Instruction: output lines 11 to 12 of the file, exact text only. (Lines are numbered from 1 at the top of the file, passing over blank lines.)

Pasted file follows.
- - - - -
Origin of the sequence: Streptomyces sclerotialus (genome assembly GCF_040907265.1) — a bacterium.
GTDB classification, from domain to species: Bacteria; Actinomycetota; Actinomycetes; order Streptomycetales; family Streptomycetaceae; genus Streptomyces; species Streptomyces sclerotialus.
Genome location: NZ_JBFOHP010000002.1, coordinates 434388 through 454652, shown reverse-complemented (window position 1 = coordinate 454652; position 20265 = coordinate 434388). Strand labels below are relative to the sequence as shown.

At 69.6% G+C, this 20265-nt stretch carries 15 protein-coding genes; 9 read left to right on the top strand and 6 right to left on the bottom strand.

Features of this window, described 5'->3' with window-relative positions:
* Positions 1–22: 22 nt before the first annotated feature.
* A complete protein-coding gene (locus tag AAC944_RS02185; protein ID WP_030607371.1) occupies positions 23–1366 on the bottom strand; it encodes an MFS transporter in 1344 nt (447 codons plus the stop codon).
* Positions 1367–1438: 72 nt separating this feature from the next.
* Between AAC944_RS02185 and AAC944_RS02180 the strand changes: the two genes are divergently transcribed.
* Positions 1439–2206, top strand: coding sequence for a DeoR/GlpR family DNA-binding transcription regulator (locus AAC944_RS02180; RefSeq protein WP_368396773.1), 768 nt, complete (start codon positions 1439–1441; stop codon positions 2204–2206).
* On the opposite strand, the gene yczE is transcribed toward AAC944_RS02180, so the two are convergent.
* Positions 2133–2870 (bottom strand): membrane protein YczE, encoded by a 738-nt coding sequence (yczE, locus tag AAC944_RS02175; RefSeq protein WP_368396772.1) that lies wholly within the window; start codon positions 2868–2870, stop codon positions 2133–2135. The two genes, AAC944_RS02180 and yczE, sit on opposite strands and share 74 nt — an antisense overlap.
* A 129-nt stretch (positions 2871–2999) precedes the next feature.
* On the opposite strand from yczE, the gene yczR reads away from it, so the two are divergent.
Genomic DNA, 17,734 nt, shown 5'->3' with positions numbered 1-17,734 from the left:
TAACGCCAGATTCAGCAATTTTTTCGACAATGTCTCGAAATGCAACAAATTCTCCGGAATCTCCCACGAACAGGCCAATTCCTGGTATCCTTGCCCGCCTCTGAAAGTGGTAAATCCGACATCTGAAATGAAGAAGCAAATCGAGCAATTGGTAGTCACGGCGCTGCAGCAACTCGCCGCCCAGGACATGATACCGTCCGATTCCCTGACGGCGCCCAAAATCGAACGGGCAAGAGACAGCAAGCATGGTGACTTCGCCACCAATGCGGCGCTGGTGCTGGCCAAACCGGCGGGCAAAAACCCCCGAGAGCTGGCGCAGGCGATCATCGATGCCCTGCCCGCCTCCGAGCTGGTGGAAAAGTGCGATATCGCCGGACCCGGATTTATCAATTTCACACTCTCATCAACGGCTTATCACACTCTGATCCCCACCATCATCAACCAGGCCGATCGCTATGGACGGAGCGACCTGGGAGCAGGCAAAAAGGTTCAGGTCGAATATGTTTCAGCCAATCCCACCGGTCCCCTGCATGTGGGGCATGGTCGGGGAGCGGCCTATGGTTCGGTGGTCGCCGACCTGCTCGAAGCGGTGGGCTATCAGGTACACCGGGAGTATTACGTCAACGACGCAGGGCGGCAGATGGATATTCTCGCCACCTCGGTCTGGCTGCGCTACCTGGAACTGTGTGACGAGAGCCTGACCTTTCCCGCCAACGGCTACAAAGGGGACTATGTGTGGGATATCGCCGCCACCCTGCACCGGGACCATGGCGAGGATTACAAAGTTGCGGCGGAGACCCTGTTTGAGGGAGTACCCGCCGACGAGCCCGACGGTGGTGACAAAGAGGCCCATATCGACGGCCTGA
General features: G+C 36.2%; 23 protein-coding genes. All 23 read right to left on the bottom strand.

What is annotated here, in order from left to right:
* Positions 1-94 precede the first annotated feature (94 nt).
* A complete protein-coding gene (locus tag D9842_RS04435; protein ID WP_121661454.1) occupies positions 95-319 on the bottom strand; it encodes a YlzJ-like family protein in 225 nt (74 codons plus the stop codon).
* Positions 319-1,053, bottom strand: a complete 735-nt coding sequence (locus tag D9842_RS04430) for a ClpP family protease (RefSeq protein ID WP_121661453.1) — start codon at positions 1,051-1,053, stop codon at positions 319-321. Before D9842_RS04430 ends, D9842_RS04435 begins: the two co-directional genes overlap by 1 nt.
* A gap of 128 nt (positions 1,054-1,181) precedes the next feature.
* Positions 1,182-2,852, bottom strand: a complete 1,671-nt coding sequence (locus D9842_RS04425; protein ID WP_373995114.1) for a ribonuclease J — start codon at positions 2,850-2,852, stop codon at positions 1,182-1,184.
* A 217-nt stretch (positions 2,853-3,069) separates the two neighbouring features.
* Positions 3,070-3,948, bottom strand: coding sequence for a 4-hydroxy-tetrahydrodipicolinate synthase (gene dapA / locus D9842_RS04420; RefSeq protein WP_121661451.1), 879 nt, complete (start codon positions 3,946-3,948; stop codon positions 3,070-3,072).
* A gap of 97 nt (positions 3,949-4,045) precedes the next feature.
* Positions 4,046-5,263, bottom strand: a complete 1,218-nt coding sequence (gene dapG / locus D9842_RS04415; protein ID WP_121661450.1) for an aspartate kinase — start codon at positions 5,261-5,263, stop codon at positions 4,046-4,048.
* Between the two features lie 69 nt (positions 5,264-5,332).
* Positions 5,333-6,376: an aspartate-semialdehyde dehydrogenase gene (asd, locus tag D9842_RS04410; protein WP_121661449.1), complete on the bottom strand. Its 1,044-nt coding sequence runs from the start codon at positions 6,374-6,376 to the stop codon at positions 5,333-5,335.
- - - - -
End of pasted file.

* On the opposite strand, the gene yczE is transcribed toward AAC944_RS02180, so the two are convergent.
* Positions 2133–2870 (bottom strand): membrane protein YczE, encoded by a 738-nt coding sequence (yczE, locus tag AAC944_RS02175; RefSeq protein WP_368396772.1) that lies wholly within the window; start codon positions 2868–2870, stop codon positions 2133–2135. The two genes, AAC944_RS02180 and yczE, sit on opposite strands and share 74 nt — an antisense overlap.